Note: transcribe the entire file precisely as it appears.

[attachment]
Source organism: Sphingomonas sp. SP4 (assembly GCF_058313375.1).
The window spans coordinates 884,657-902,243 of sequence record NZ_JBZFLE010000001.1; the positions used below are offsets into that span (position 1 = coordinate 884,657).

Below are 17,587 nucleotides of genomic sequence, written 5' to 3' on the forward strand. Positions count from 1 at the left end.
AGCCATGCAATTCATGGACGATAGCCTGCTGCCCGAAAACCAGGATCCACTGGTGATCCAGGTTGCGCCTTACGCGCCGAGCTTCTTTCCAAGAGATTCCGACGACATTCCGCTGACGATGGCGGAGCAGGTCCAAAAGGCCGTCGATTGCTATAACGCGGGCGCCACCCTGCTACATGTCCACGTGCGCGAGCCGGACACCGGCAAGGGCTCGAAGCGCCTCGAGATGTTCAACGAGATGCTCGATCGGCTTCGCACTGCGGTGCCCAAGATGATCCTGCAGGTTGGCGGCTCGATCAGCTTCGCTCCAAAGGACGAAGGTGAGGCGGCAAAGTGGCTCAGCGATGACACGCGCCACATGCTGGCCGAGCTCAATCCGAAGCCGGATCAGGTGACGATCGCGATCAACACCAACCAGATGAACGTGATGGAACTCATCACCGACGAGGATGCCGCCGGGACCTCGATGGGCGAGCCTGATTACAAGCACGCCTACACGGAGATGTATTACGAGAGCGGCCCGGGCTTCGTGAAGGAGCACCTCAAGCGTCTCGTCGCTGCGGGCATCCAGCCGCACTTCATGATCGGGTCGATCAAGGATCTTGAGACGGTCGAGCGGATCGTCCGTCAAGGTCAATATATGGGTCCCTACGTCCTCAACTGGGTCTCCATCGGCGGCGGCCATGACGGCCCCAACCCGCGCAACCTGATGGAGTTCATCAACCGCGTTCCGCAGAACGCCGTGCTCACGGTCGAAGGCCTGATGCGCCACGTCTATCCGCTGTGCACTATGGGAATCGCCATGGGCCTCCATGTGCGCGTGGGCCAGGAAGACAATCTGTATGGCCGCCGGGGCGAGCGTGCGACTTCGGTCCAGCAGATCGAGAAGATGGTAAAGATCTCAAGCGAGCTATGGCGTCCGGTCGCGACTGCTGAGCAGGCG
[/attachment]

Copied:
Source organism: Sphingomonas sp. SP4 (assembly GCF_058313375.1).
The window spans coordinates 884,657-902,243 of sequence record NZ_JBZFLE010000001.1; the positions used below are offsets into that span (position 1 = coordinate 884,657).

Below are 17,587 nucleotides of genomic sequence, written 5' to 3' on the forward strand. Positions count from 1 at the left end.
AGCCATGCAATTCATGGACGATAGCCTGCTGCCCGAAAACCAGGATCCACTGGTGATCCAGGTTGCGCCTTACGCGCCGAGCTTCTTTCCAAGAGATTCCGACGACATTCCGCTGACGATGGCGGAGCAGGTCCAAAAGGCCGTCGATTGCTATAACGCGGGCGCCACCCTGCTACATGTCCACGTGCGCGAGCCGGACACCGGCAAGGGCTCGAAGCGCCTCGAGATGTTCAACGAGATGCTCGATCGGCTTCGCACTGCGGTGCCCAAGATGATCCTGCAGGTTGGCGGCTCGATCAGCTTCGCTCCAAAGGACGAAGGTGAGGCGGCAAAGTGGCTCAGCGATGACACGCGCCACATGCTGGCCGAGCTCAATCCGAAGCCGGATCAGGTGACGATCGCGATCAACACCAACCAGATGAACGTGATGGAACTCATCACCGACGAGGATGCCGCCGGGACCTCGATGGGCGAGCCTGATTACAAGCACGCCTACACGGAGATGTATTACGAGAGCGGCCCGGGCTTCGTGAAGGAGCACCTCAAGCGTCTCGTCGCTGCGGGCATCCAGCCGCACTTCATGATCGGGTCGATCAAGGATCTTGAGACGGTCGAGCGGATCGTCCGTCAAGGTCAATATATGGGTCCCTACGTCCTCAACTGGGTCTCCATCGGCGGCGGCCATGACGGCCCCAACCCGCGCAACCTGATGGAGTTCATCAACCGCGTTCCGCAGAACGCCGTGCTCACGGTCGAAGGCCTGATGCGCCACGTCTATCCGCTGTGCACTATGGGAATCGCCATGGGCCTCCATGTGCGCGTGGGCCAGGAAGACAATCTGTATGGCCGCCGGGGCGAGCGTGCGACTTCGGTCCAGCAGATCGAGAAGATGGTAAAGATCTCAAGCGAGCTATGGCGTCCGGTCGCGACTGCTGAGCAGGCG